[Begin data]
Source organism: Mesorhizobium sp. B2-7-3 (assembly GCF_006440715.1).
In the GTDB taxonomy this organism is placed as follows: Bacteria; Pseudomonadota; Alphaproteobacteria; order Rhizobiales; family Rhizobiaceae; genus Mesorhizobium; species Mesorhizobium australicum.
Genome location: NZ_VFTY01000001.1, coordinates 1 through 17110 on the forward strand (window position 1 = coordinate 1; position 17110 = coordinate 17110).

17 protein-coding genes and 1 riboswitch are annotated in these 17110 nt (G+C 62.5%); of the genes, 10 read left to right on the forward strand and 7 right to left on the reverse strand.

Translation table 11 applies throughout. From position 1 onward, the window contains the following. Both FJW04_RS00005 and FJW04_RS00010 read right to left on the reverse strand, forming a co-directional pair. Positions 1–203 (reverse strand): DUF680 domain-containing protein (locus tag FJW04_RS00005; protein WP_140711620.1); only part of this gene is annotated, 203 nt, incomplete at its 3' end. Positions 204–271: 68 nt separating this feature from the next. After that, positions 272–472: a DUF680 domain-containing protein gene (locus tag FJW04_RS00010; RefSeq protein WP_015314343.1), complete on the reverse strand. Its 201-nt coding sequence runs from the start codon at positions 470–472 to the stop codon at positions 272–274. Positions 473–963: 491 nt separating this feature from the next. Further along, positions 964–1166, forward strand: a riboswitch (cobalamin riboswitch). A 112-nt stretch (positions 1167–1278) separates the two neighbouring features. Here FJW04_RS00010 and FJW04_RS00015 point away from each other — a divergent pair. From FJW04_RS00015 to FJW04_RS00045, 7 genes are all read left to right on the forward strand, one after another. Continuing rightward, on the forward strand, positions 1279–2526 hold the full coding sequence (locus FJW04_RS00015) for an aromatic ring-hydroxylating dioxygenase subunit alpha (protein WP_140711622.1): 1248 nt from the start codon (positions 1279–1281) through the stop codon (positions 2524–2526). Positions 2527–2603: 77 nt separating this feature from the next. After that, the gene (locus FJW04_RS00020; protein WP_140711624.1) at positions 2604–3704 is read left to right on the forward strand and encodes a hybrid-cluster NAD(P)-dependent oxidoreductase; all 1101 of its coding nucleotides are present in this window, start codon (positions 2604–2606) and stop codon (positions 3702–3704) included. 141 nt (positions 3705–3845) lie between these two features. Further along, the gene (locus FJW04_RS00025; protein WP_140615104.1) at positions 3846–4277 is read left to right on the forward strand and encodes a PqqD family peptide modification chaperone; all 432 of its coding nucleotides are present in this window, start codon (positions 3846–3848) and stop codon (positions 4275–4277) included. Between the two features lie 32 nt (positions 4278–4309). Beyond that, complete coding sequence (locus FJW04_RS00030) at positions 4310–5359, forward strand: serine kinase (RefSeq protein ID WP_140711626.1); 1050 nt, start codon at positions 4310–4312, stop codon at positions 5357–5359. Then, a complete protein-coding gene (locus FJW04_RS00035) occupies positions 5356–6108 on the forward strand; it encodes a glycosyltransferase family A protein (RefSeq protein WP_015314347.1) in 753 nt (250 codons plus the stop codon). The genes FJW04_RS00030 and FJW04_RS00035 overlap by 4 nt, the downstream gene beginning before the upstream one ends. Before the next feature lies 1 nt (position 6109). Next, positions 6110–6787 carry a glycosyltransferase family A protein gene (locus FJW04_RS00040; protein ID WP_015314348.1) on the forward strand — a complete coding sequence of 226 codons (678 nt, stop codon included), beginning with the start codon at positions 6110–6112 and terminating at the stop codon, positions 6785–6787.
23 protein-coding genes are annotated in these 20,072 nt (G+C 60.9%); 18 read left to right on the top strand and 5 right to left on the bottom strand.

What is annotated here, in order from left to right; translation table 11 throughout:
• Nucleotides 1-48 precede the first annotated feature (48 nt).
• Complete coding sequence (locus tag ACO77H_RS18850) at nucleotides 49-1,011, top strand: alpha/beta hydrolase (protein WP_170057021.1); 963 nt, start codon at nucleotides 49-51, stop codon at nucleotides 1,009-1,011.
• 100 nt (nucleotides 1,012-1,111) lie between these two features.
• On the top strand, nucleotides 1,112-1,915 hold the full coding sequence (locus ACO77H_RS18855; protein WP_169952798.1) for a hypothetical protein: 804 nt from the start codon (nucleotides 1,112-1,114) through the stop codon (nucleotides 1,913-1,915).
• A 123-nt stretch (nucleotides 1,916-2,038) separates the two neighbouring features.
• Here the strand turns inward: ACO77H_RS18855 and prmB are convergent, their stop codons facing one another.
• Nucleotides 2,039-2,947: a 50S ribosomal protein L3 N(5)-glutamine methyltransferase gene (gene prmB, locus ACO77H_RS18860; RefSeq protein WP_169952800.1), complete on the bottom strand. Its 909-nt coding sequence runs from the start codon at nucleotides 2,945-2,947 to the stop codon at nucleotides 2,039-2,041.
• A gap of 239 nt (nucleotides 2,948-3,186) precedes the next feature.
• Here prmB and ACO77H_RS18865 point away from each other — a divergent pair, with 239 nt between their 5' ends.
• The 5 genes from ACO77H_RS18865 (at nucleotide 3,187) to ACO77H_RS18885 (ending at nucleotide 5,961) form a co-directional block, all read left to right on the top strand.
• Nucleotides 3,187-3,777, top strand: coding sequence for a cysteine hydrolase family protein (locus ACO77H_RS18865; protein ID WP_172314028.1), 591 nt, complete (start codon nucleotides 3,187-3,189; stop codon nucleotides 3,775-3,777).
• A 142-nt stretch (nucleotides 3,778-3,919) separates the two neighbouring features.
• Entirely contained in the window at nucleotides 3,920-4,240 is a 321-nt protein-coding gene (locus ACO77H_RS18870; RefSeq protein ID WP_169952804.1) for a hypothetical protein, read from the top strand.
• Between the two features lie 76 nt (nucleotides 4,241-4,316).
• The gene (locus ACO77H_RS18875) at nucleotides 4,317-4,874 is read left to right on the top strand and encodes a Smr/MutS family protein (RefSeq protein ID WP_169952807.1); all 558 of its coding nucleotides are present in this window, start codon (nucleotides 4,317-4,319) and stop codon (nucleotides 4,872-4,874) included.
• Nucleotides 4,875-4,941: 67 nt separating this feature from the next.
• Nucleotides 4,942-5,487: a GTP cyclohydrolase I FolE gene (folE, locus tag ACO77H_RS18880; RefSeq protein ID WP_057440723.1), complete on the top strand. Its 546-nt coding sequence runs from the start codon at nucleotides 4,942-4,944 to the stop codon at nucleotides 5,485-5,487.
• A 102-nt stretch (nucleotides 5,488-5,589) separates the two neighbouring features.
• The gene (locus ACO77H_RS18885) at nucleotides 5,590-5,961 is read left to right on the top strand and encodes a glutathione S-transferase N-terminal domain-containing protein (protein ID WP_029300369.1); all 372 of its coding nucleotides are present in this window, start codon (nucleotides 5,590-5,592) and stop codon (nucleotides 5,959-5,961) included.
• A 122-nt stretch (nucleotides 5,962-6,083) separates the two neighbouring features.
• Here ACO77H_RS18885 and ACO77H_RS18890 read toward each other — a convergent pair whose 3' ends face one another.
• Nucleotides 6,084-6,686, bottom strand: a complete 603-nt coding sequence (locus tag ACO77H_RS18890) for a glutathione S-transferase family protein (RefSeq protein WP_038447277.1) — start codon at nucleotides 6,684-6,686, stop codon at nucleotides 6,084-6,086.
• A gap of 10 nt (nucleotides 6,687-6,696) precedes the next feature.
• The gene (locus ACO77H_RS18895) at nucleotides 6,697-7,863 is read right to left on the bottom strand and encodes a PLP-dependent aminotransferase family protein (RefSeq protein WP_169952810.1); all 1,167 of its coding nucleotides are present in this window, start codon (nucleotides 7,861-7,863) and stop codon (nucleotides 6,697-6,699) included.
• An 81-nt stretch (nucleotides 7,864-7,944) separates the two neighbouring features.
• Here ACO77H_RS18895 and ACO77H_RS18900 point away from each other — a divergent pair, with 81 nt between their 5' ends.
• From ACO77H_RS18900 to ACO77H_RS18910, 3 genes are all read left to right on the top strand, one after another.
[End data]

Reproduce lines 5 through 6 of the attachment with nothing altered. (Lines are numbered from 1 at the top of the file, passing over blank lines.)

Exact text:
Translation table 11 applies throughout. From position 1 onward, the window contains the following. Both FJW04_RS00005 and FJW04_RS00010 read right to left on the reverse strand, forming a co-directional pair. Positions 1–203 (reverse strand): DUF680 domain-containing protein (locus tag FJW04_RS00005; protein WP_140711620.1); only part of this gene is annotated, 203 nt, incomplete at its 3' end. Positions 204–271: 68 nt separating this feature from the next. After that, positions 272–472: a DUF680 domain-containing protein gene (locus tag FJW04_RS00010; RefSeq protein WP_015314343.1), complete on the reverse strand. Its 201-nt coding sequence runs from the start codon at positions 470–472 to the stop codon at positions 272–274. Positions 473–963: 491 nt separating this feature from the next. Further along, positions 964–1166, forward strand: a riboswitch (cobalamin riboswitch). A 112-nt stretch (positions 1167–1278) separates the two neighbouring features. Here FJW04_RS00010 and FJW04_RS00015 point away from each other — a divergent pair. From FJW04_RS00015 to FJW04_RS00045, 7 genes are all read left to right on the forward strand, one after another. Continuing rightward, on the forward strand, positions 1279–2526 hold the full coding sequence (locus FJW04_RS00015) for an aromatic ring-hydroxylating dioxygenase subunit alpha (protein WP_140711622.1): 1248 nt from the start codon (positions 1279–1281) through the stop codon (positions 2524–2526). Positions 2527–2603: 77 nt separating this feature from the next. After that, the gene (locus FJW04_RS00020; protein WP_140711624.1) at positions 2604–3704 is read left to right on the forward strand and encodes a hybrid-cluster NAD(P)-dependent oxidoreductase; all 1101 of its coding nucleotides are present in this window, start codon (positions 2604–2606) and stop codon (positions 3702–3704) included. 141 nt (positions 3705–3845) lie between these two features. Further along, the gene (locus FJW04_RS00025; protein WP_140615104.1) at positions 3846–4277 is read left to right on the forward strand and encodes a PqqD family peptide modification chaperone; all 432 of its coding nucleotides are present in this window, start codon (positions 3846–3848) and stop codon (positions 4275–4277) included. Between the two features lie 32 nt (positions 4278–4309). Beyond that, complete coding sequence (locus FJW04_RS00030) at positions 4310–5359, forward strand: serine kinase (RefSeq protein ID WP_140711626.1); 1050 nt, start codon at positions 4310–4312, stop codon at positions 5357–5359. Then, a complete protein-coding gene (locus FJW04_RS00035) occupies positions 5356–6108 on the forward strand; it encodes a glycosyltransferase family A protein (RefSeq protein WP_015314347.1) in 753 nt (250 codons plus the stop codon). The genes FJW04_RS00030 and FJW04_RS00035 overlap by 4 nt, the downstream gene beginning before the upstream one ends. Before the next feature lies 1 nt (position 6109). Next, positions 6110–6787 carry a glycosyltransferase family A protein gene (locus FJW04_RS00040; protein ID WP_015314348.1) on the forward strand — a complete coding sequence of 226 codons (678 nt, stop codon included), beginning with the start codon at positions 6110–6112 and terminating at the stop codon, positions 6785–6787.
23 protein-coding genes are annotated in these 20,072 nt (G+C 60.9%); 18 read left to right on the top strand and 5 right to left on the bottom strand.